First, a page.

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The Anatomy of a Turbo - Diesel World Mag


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#1 SixStringMadness

SixStringMadness

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Posted 10 August 2010 - 01:04 AM

Common Turbo Questions & Answers

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Now that you know what the parts do, and how they work together to create power and boost, we know you have questions. So, we sat down with Thom Miles and Kurt Henderson of BorgWarner Turbo and Emissions Systems, Airwerks program and got answers to the most common of these questions.

Q: What does it mean when the turbo is spooling up?

A: The process of “spooling up” is commonly how people refer to the exhaust gases and air making the wheels spin, thus “spooling up” the turbo and bringing it up to its max capacity. This is, also, common the whine sound you hear as the turbo gains force creating power.

Q: When should you upgrade your turbo?

A: It depends a large part on your vehicle, your goals and your application.

Q: What are the benefits of a turbo in diesel applications?

A: The two major benefits are additional power and better fuel economy.

Q: Is it true if you leave the truck idling for three minutes it extends the turbo life? Why?

A: There is not any exact or set time. It is best to let the exhaust gases cool down to around 300 degrees before shutting off.

Q: How do you choose the right turbo for your application?

A: Consult our website. www.turbodriven.com

Q: What is extended tip technology?

A: Extended tip technology is a wheel technology that is a new application here in the AirWerks program. With the extended tips on our compressor wheels you will have all the characteristics of a larger compressor wheel without the turbo lag that goes with it. That means more power, faster.

Q: How is a turbo different on a diesel application vs. a gasoline application?

A: Diesel engines run cooler than gasoline engines, so the component materials are different. The sizing of the turbos remains the same.

Q: How do you know what housing to use or look for?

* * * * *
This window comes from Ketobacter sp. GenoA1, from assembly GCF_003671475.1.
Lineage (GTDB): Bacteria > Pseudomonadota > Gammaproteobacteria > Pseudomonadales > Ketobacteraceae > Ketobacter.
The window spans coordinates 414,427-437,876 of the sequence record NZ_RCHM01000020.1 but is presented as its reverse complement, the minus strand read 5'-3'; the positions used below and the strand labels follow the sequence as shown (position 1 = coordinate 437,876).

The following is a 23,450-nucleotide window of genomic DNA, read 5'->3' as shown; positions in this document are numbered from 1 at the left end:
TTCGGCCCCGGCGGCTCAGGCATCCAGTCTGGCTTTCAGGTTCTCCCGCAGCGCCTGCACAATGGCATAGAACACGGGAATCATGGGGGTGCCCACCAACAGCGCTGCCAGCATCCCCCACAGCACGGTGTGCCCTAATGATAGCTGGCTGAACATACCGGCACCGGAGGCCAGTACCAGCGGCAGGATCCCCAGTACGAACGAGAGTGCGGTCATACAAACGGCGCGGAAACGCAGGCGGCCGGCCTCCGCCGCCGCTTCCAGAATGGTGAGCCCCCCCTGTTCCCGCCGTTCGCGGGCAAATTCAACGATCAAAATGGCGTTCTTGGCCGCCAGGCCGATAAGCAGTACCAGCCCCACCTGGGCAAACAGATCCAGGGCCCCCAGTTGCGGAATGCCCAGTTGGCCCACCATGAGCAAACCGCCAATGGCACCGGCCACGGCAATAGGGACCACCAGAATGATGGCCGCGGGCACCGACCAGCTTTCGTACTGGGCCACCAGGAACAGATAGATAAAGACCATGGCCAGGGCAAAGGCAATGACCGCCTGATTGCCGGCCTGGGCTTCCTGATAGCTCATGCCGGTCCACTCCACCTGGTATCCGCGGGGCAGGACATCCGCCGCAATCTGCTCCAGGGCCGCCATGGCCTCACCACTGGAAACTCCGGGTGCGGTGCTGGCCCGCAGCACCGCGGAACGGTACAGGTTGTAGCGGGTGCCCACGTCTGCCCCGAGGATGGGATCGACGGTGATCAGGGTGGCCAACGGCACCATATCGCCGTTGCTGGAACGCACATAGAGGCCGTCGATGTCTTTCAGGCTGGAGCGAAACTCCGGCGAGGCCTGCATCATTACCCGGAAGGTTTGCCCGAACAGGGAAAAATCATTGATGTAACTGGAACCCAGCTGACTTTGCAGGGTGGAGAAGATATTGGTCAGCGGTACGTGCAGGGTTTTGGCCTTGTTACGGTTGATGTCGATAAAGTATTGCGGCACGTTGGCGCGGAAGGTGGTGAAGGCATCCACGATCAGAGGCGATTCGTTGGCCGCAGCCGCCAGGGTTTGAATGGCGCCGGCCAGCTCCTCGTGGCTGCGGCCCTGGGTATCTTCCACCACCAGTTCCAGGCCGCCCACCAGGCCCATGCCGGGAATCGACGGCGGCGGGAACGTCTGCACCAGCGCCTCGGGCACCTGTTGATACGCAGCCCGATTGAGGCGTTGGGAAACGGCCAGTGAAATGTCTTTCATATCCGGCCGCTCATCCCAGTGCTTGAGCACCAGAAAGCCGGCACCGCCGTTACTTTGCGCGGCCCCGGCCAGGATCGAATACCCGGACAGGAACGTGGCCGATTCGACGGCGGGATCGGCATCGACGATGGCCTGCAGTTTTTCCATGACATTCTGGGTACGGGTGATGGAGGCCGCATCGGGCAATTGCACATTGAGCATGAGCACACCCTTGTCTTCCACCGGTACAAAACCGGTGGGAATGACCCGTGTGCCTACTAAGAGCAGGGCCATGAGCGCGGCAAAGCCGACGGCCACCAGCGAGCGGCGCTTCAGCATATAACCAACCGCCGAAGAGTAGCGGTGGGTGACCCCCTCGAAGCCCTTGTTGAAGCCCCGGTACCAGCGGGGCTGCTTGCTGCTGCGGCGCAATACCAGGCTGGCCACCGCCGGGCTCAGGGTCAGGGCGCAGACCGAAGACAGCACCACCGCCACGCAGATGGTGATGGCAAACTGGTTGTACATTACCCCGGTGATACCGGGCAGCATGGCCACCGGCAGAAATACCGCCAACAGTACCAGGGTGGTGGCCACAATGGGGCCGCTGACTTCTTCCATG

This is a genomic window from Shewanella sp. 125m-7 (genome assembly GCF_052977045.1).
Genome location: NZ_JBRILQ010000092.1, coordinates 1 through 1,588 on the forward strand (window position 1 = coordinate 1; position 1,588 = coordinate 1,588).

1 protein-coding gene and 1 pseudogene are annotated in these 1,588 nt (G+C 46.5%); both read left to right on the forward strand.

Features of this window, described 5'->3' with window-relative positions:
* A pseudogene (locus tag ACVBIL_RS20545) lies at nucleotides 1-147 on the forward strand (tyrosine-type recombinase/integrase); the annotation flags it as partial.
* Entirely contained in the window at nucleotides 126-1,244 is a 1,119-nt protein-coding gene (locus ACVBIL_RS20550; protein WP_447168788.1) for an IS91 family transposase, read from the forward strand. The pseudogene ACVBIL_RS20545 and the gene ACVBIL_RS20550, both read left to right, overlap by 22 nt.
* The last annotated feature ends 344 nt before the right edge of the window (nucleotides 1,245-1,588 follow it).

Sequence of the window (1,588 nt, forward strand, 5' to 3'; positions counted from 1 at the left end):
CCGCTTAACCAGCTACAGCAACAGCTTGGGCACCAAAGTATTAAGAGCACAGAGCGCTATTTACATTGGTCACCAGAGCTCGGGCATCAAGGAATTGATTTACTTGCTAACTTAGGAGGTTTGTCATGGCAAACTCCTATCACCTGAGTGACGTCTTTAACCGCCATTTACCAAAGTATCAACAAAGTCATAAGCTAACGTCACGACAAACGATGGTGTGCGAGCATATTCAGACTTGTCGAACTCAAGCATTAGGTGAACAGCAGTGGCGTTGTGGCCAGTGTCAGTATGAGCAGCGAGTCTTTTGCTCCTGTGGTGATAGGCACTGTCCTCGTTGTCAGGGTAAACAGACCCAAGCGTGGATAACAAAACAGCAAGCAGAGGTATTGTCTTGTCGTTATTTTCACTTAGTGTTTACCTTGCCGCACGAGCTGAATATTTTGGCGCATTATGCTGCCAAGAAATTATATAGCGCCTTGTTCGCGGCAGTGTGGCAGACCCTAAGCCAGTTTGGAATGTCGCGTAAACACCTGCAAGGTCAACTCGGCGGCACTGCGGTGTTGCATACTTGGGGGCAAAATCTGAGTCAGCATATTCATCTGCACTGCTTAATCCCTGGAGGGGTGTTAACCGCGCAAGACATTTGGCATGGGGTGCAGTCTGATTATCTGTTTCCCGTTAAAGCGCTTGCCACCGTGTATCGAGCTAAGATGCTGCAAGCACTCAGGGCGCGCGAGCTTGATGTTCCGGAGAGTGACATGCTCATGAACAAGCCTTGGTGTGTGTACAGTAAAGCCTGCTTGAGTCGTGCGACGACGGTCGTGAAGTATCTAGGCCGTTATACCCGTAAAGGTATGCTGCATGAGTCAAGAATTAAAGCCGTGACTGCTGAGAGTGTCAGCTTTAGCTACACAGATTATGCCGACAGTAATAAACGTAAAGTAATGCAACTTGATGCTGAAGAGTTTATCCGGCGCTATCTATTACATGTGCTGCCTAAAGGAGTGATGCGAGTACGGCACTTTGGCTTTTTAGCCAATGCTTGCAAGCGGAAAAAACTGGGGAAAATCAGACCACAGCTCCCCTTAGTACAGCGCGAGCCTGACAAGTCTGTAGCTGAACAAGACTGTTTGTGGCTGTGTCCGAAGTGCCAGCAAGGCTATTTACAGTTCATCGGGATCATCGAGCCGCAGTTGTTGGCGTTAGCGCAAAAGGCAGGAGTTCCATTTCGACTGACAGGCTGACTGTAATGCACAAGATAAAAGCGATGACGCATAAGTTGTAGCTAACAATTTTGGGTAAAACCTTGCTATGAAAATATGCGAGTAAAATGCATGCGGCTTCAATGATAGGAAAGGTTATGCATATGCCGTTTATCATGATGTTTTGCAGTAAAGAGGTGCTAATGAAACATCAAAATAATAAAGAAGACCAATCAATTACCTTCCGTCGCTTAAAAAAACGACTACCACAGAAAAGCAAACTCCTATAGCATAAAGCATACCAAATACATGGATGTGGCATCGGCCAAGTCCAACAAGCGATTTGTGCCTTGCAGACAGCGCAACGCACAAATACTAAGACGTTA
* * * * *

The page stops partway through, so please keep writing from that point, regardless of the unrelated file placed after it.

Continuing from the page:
A: There are two main types of housings. What you should be looking for is the optimum housing that can spool up quickly but won’t kill it. To do this you will need to know and understand the displacement of the engine and the CFMs (Cubic Feet per Minute) of the air intake. You should, also, always consult the compressor maps as they are the roadmaps of how it all works. Best bet is always to consult an expert to keep yourself trouble and headache free.

Q: How do you protect your turbo under extreme conditions like sled pulling and heavy towing?

A: The best way to protect your turbo under extreme conditions or heavy towing is to have a good monitoring system or barometer for your engine exhaust temperatures. Be sure to have good, clean oil and let it cool down before shutting off the engine.

Q: Are there water-cooled turbos, and if so, then why aren’t all turbos water-cooled?

A: There are some water cooled turbos or turbo housings and casings that are mostly used in marine applications. Many water-jacketed bearing housings are used to extend the turbo housing on gasoline engines. Being that diesel engines of the average size run cooler than gasoline, this is not required in the turbo application.

Q: What is turbo lag and how can you avoid it in high horsepower engines?

A: Turbo lag is an increased amount of time in process from the turbo spooling up and the power being transferred. This is typically caused for improper turbo sizing and is easily fixed by using the proper sized turbo and components for your exact application.

Q: Is there a formula or rule of thumb for matching the turbo size to the horsepower of an engine?

A: The formula is really a process of matching the truck with the proper size of turbo and matching the horsepower. It is best to consult an expert on your specific needs and work with them to find the right turbo for your application.

Q: What is the “size of a turbo” in reference to? Compressor wheel housing size?

A: The “size of the turbo” is in reference to different things to different people. In the case of the general consumer it is typically referring to the size of the wheels and housings. These sizes are commonly measure in mm (millimeters). In the case of a manufacturer like BorgWarner Turbo and Emissions Systems it is in reference to the frame and bearing sizes as they relate to an exact part and model type.


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